A Dirty, Wicked Town: Tales of 19th Century Omaha (Google eBook)

Front Cover
Caxton Press, 2000 - Biography & Autobiography - 300 pages
7 Reviews
Distributed by the University of Nebraska Press for Caxton Press

Omaha, Nebraska, is a laid-back city in America’s heartland. In the nineteenth century, however, it had a very different reputation. Omaha grew from a speculative scheme in 1854 to a booming city. Along the way there were scores of great stories.

 “It requires but little if any, stretch of the imagination to regard Omaha as a cesspool of iniquity, for it is given up to lawlessness and is overrun with a horde of fugitives from justice and dangerous men of all kinds who carry things with a high hand and a loose rein. . . . If you want to find a rogue’s rookery, go to Omaha.”—Kansas City newspaper.

  

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Review: A Dirty, Wicked Town: Tales of 19th Century Omaha

User Review  - Rodney Moorhead - Goodreads

God I love Omaha. Read full review

Review: A Dirty, Wicked Town: Tales of 19th Century Omaha

User Review  - Dennis Timothy - Goodreads

I received a signed copy of this book on a trip I took some time back. I loved it. Omaha is about eighty miles form where I live, so I have a connection with the city. The author has done a wonderful ... Read full review

Contents

I
xi
II
1
III
7
IV
17
V
27
VI
37
VII
47
VIII
63
XIX
181
XX
191
XXI
199
XXII
215
XXIII
221
XXIV
227
XXV
238
XXVI
247

IX
77
X
83
XI
93
XII
105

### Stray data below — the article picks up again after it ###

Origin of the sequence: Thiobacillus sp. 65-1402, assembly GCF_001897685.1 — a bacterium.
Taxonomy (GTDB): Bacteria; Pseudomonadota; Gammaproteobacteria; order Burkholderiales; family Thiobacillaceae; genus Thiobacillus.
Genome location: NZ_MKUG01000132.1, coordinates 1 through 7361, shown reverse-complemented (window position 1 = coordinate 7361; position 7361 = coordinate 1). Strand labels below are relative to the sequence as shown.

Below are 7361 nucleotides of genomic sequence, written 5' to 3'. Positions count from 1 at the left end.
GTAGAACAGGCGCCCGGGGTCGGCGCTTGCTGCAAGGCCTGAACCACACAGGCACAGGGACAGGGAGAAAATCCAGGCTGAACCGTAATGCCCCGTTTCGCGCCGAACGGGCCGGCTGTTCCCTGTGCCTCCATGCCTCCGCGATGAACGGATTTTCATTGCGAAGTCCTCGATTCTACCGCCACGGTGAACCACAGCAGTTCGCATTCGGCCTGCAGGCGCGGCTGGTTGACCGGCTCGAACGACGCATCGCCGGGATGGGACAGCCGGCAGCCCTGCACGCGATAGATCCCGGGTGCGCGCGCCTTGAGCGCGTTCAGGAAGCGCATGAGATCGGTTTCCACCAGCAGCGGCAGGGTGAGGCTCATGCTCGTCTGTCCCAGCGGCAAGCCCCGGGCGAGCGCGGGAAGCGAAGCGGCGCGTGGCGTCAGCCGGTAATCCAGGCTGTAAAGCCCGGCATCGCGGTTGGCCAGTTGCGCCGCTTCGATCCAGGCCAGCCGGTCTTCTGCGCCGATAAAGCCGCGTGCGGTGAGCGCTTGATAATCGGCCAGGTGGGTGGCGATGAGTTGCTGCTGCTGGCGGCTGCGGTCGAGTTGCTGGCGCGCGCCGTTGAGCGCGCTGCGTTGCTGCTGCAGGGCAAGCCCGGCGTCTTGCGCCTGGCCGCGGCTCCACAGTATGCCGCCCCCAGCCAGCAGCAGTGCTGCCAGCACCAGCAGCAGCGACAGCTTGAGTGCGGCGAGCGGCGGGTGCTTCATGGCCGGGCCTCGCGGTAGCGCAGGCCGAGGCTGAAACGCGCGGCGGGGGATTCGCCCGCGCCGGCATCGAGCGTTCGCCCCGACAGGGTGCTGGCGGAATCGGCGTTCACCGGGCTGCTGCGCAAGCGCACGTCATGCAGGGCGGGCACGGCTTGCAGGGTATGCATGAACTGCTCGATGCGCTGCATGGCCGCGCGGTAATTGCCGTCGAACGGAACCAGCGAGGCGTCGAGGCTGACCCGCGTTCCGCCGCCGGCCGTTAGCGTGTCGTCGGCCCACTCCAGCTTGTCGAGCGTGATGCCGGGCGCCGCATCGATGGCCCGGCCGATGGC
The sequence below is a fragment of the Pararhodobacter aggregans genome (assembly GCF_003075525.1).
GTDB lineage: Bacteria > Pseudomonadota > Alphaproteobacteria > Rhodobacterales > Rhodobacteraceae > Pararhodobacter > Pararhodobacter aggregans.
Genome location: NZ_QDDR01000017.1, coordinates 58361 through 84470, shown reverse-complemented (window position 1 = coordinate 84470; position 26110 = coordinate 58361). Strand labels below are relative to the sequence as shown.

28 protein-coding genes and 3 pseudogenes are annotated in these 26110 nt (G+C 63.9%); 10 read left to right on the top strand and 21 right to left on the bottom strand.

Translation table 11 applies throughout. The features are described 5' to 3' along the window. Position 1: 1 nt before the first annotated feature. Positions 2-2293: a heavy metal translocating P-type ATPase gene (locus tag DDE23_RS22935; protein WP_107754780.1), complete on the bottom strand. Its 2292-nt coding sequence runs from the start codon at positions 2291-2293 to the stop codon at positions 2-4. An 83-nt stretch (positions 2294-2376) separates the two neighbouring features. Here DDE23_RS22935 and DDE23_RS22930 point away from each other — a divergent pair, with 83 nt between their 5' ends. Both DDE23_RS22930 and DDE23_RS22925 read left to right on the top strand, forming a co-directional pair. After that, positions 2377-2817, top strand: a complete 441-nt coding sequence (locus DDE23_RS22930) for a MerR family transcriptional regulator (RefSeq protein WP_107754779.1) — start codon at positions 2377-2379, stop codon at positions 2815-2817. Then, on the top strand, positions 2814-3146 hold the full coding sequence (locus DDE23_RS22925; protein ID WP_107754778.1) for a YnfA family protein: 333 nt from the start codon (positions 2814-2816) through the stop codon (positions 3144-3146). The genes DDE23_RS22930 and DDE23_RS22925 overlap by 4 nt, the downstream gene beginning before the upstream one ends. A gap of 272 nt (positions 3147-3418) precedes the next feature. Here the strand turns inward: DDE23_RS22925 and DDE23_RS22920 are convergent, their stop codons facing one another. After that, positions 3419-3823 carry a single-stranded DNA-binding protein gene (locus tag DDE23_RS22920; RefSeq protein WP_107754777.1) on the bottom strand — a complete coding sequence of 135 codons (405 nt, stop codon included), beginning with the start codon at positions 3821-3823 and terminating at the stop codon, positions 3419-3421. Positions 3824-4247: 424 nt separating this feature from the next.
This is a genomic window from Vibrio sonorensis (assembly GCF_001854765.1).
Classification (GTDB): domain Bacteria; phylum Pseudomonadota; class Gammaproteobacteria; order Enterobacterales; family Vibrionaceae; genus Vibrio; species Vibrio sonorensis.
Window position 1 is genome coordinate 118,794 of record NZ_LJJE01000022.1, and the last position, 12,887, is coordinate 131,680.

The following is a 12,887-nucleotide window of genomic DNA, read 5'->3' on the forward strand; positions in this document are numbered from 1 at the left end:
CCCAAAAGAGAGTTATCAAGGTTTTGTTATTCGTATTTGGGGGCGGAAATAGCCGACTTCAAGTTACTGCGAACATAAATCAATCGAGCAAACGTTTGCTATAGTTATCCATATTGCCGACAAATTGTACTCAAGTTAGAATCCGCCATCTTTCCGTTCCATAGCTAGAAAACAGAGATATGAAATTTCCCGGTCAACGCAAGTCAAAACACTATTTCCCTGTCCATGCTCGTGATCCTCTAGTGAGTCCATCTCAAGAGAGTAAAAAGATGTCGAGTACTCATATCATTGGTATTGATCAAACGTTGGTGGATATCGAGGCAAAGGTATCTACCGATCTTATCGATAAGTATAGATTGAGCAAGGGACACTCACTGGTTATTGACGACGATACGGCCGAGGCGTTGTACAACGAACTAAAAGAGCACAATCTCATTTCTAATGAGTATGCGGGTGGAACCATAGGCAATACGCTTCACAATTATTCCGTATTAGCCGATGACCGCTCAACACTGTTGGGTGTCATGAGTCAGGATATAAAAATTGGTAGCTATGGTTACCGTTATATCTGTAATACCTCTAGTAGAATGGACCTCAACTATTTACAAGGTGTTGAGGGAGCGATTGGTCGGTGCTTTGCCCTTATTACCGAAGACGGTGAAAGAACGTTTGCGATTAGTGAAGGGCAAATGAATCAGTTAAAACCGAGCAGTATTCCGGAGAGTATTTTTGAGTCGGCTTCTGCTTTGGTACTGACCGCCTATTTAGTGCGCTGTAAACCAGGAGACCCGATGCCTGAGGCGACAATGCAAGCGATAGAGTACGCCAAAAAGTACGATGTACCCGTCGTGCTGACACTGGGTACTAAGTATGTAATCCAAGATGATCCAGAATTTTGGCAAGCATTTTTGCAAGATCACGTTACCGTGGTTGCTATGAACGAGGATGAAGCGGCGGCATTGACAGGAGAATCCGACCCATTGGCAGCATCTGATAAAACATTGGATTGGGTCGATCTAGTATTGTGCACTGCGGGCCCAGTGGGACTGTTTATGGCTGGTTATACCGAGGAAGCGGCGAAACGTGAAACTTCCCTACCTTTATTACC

XIII
115
XIV
131
XV
135
XVI
147
XVII
151
XVIII
163
XXVII
253
XXVIII
264
XXIX
269
XXX
273
XXXI
287
XXXII
293
XXXIII
297
XXXIV
301
Copyright

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Page 14 - ... through the darkness of the night and the falling rain. One of our party said he thought it was at Council Bluffs, and if so it must be four miles. This information was rather discouraging. We consoled ourselves however with the belief that the light could not be over one and a half miles at the extent. We draged ourselves along for one whole hour until it seemed we could go no farther. Still that deceptive light receeded from us as fast as we traveled, and we could not discover that it was any...
Page 13 - Bluffs as early as half past eight. The road ran along the bottoms and was in a bad state owing to the continued rain of the last twelve hours. Night had set in by the time we had made six miles. At this point was a sluce some twenty feet wide and about as deep, the watter was out of the banks and overflowed a large space of the bottoms both sides of the bridge. In the midst of the water before reaching the bridge the horses got set and could not move the coach. We were all obliged to get out and...

About the author (2000)

David L. Bristow has lived in Omaha since 1992.  He writes for various magazines and is currently working on a novel.  A Dirty, Wicked Town is his first book.

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